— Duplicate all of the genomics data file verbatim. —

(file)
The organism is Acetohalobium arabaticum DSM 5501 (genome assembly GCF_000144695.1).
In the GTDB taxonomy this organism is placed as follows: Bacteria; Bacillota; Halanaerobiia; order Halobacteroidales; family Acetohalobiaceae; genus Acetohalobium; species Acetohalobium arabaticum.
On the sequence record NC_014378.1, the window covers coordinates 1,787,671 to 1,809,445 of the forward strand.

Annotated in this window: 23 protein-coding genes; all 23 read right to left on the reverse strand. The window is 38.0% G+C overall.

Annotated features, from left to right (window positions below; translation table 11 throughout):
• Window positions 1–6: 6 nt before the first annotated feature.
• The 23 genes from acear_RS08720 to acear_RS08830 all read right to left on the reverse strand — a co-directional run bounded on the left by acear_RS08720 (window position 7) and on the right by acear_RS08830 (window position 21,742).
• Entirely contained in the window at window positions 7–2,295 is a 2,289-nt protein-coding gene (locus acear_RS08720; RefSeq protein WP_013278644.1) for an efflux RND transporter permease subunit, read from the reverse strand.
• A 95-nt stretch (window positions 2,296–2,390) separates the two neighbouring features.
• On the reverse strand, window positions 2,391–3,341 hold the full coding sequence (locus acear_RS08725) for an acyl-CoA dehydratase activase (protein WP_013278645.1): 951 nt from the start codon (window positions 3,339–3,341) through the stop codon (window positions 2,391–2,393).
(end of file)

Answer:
The organism is Acetohalobium arabaticum DSM 5501 (genome assembly GCF_000144695.1).
In the GTDB taxonomy this organism is placed as follows: Bacteria; Bacillota; Halanaerobiia; order Halobacteroidales; family Acetohalobiaceae; genus Acetohalobium; species Acetohalobium arabaticum.
On the sequence record NC_014378.1, the window covers coordinates 1,787,671 to 1,809,445 of the forward strand.

Annotated in this window: 23 protein-coding genes; all 23 read right to left on the reverse strand. The window is 38.0% G+C overall.

Annotated features, from left to right (window positions below; translation table 11 throughout):
• Window positions 1–6: 6 nt before the first annotated feature.
• The 23 genes from acear_RS08720 to acear_RS08830 all read right to left on the reverse strand — a co-directional run bounded on the left by acear_RS08720 (window position 7) and on the right by acear_RS08830 (window position 21,742).
• Entirely contained in the window at window positions 7–2,295 is a 2,289-nt protein-coding gene (locus acear_RS08720; RefSeq protein WP_013278644.1) for an efflux RND transporter permease subunit, read from the reverse strand.
• A 95-nt stretch (window positions 2,296–2,390) separates the two neighbouring features.
• On the reverse strand, window positions 2,391–3,341 hold the full coding sequence (locus acear_RS08725) for an acyl-CoA dehydratase activase (protein WP_013278645.1): 951 nt from the start codon (window positions 3,339–3,341) through the stop codon (window positions 2,391–2,393).